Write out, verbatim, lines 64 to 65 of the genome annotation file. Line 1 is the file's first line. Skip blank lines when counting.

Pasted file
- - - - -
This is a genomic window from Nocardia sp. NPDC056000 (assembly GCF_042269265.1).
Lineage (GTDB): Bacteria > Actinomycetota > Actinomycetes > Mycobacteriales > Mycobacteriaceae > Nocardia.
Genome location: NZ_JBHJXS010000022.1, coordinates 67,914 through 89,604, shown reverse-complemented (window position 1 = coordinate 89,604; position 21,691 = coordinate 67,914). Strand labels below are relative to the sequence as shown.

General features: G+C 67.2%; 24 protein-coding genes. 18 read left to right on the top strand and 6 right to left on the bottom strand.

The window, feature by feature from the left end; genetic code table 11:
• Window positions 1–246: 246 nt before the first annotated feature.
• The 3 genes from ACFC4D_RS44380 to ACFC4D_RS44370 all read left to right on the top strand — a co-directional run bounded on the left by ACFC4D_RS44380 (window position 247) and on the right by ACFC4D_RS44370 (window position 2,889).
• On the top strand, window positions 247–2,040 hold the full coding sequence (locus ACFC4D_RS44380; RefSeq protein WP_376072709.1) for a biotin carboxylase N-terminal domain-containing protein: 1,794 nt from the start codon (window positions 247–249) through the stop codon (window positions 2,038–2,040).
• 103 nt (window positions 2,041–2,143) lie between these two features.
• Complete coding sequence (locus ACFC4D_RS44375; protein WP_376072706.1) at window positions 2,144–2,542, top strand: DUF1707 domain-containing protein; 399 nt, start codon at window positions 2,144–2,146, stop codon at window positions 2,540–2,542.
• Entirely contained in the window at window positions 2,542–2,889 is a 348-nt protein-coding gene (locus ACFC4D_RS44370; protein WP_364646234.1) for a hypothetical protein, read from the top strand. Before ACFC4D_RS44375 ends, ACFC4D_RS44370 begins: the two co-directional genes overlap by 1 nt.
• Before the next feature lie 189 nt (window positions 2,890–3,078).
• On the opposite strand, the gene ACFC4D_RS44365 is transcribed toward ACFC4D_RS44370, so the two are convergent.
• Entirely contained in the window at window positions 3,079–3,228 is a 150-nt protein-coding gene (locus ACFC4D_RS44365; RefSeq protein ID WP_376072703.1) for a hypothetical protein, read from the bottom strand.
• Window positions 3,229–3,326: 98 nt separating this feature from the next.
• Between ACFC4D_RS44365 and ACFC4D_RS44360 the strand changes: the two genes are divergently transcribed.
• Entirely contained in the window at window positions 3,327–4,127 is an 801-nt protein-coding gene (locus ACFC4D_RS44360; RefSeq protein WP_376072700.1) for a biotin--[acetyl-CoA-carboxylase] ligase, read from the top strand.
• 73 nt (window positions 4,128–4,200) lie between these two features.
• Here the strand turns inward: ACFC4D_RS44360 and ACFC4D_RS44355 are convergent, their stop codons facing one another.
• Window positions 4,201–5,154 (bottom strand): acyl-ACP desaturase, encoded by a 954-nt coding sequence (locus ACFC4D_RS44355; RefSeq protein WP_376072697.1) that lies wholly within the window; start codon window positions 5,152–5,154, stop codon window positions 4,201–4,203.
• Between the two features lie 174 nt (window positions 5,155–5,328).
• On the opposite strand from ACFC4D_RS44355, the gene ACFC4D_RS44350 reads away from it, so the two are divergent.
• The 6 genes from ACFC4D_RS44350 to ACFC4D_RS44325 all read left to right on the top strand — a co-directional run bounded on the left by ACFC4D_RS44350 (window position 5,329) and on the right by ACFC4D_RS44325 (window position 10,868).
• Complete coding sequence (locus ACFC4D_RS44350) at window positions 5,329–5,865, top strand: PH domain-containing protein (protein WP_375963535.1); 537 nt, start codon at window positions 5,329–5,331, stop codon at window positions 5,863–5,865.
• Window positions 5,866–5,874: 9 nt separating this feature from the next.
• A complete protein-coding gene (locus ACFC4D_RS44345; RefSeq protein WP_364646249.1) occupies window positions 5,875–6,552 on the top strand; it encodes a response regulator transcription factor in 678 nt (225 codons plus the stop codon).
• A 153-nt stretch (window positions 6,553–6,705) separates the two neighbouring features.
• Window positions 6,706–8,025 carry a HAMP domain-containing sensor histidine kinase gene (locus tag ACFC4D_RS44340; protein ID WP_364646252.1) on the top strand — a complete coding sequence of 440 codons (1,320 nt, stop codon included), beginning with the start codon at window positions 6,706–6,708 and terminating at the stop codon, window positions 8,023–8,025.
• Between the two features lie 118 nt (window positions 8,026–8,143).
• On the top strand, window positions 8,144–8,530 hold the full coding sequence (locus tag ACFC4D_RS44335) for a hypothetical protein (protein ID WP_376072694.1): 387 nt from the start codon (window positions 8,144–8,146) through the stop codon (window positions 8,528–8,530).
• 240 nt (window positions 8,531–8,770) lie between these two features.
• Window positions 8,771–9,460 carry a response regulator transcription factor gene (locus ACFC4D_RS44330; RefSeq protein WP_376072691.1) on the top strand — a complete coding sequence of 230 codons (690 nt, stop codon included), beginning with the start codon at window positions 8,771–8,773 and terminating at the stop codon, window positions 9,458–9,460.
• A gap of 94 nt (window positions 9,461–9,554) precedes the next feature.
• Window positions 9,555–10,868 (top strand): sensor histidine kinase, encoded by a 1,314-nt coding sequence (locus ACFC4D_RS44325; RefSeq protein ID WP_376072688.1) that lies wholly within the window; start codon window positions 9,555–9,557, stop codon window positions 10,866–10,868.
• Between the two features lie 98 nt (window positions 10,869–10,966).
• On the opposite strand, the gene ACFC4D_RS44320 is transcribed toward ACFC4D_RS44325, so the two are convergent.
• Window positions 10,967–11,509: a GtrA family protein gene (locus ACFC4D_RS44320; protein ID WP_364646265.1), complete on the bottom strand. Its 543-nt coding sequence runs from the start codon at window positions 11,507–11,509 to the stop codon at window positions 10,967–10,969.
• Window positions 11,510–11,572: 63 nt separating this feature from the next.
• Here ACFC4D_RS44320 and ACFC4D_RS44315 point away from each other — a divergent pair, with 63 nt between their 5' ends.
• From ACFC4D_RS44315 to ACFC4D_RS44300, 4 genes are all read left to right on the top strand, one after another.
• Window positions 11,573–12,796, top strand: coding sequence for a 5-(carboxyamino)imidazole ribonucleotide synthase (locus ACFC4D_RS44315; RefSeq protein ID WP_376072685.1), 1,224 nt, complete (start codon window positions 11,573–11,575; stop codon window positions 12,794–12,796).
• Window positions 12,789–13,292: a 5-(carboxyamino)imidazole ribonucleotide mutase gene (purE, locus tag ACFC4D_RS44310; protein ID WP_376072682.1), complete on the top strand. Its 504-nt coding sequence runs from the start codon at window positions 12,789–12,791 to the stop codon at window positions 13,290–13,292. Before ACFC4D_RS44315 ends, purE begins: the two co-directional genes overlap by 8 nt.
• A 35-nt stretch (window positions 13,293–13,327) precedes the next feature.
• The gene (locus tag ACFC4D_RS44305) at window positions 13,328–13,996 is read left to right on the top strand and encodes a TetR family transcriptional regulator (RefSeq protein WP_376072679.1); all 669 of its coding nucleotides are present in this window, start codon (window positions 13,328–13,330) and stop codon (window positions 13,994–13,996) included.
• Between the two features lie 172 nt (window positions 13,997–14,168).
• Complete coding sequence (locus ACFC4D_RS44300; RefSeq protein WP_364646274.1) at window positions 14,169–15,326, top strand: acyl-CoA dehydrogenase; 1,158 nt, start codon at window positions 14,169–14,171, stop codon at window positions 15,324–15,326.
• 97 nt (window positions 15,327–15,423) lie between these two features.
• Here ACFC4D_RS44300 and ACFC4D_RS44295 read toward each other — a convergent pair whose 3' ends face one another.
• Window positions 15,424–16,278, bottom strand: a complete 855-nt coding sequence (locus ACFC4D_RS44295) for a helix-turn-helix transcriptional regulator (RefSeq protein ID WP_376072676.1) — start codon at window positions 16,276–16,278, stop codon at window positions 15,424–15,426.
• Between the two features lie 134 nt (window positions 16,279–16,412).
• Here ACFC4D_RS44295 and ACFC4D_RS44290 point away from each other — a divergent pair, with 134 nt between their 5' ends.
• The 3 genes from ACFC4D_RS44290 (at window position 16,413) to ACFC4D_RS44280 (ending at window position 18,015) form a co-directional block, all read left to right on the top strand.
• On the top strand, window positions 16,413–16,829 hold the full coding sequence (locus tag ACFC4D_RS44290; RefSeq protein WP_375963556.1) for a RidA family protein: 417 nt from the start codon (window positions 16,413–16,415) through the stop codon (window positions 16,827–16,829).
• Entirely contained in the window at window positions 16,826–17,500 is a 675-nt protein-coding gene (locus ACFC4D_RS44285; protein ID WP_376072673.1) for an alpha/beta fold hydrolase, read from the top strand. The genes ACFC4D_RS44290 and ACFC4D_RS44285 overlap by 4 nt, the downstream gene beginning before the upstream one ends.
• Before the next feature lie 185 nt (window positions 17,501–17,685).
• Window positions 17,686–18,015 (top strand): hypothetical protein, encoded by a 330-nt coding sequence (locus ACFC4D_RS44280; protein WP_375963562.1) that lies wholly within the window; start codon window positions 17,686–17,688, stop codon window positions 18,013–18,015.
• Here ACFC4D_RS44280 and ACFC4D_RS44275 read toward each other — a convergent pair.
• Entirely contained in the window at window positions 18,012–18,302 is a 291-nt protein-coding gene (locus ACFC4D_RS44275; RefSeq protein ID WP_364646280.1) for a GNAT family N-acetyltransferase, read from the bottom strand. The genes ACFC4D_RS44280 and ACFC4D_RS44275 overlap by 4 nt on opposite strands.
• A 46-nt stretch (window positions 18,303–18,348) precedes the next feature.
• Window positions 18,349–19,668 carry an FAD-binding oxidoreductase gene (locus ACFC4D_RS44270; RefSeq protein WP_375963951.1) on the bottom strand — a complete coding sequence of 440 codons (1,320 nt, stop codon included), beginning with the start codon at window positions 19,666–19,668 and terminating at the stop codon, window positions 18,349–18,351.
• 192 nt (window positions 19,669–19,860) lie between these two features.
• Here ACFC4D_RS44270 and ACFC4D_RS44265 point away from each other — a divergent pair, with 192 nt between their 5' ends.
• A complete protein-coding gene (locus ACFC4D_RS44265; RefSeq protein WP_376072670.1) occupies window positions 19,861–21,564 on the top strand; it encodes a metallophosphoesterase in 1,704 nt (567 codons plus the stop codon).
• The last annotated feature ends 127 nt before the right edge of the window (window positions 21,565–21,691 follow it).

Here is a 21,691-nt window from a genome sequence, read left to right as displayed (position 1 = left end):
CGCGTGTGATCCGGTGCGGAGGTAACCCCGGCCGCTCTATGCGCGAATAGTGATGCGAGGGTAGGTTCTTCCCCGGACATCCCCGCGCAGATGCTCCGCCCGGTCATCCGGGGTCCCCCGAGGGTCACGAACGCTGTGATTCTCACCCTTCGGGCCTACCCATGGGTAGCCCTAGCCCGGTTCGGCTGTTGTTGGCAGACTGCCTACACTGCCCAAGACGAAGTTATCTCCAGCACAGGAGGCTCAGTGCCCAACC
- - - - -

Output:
• The last annotated feature ends 127 nt before the right edge of the window (window positions 21,565–21,691 follow it).

Here is a 21,691-nt window from a genome sequence, read left to right as displayed (position 1 = left end):